The Soul Needs Space

Gina Butz rest 5 Comments

the soul needs space

photo by John Mark Arnold

I knew a girl in high school with a fish tank shaped like a giant bubble gum machine. It had the added feature of bubbles which rose from the bottom. She was not in the habit of cleaning the tank, so over time the water grew murkier and murkier. As it did, her fish started to do an amazing trick – it could do flips! This entertained her until the water became so dark she couldn’t see him, so she unplugged the tank in order to clean it. When she did, the fish floated to the surface. He hadn’t been doing tricks – his dead body had been hitting air bubbles.

Sometimes my soul feels like that fish.

In my quest to keep my soul well, I am aware of the days when it has no space. I surround my soul in activity and noise. I do too much. When I finally take a moment to rest, I gravitate toward a screen – Facebook, TV, something to occupy me. Sometimes I do the screens while I’m doing other things (multi-tasking at its best! worst!). For a time, it’s ok. I can keep swimming. But if I live too often like that, the constant movement drowns my soul.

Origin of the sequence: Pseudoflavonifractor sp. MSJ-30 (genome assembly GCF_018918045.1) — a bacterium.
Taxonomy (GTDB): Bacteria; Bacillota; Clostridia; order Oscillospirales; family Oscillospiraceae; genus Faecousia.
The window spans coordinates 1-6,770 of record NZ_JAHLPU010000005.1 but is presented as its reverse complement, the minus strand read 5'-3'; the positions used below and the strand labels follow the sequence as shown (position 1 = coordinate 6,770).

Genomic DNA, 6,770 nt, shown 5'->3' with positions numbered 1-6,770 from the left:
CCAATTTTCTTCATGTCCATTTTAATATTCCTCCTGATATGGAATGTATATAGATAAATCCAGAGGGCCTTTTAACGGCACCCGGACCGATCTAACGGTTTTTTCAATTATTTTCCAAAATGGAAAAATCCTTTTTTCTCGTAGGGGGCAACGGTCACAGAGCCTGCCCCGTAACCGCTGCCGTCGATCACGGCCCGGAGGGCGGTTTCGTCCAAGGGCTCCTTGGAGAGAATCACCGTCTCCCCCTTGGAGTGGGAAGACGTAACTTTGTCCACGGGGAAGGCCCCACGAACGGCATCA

Our souls need space. Space in the form of silence, solitude, rest. An expanse in which to breathe and stretch and feel.

I know why I avoid it. Sometimes I don’t want to hear what my soul is saying. It feels empty. I find dissatisfaction, loneliness, confusion, or grief. But the soul needs to be seen. How can I show my soul to others if I can’t even see it myself? The water is just too murky.

I have some habits I am trying to hold to in my soul keeping endeavor. Less television. Shutting down the computer. Quiet walks with no phone, no music, just me and the pup. Sitting when I could be doing. It’s hard to not move toward the distractions, to just sit in the space, but I’m finding it’s good.

Wide open space. It’s what my soul needs.

Does your soul have space? 

 

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Comments 5

  1. I know that I don’t comment often, but I still really enjoy reading your writing. You challenge the “everydayness” of my thinking. I find both tears and laughter in your writing. Thank you.

    1. I’m glad Marilyn-timely for me too! I’ve let myself get too comfortable over vacation filling my extra space with screen time.

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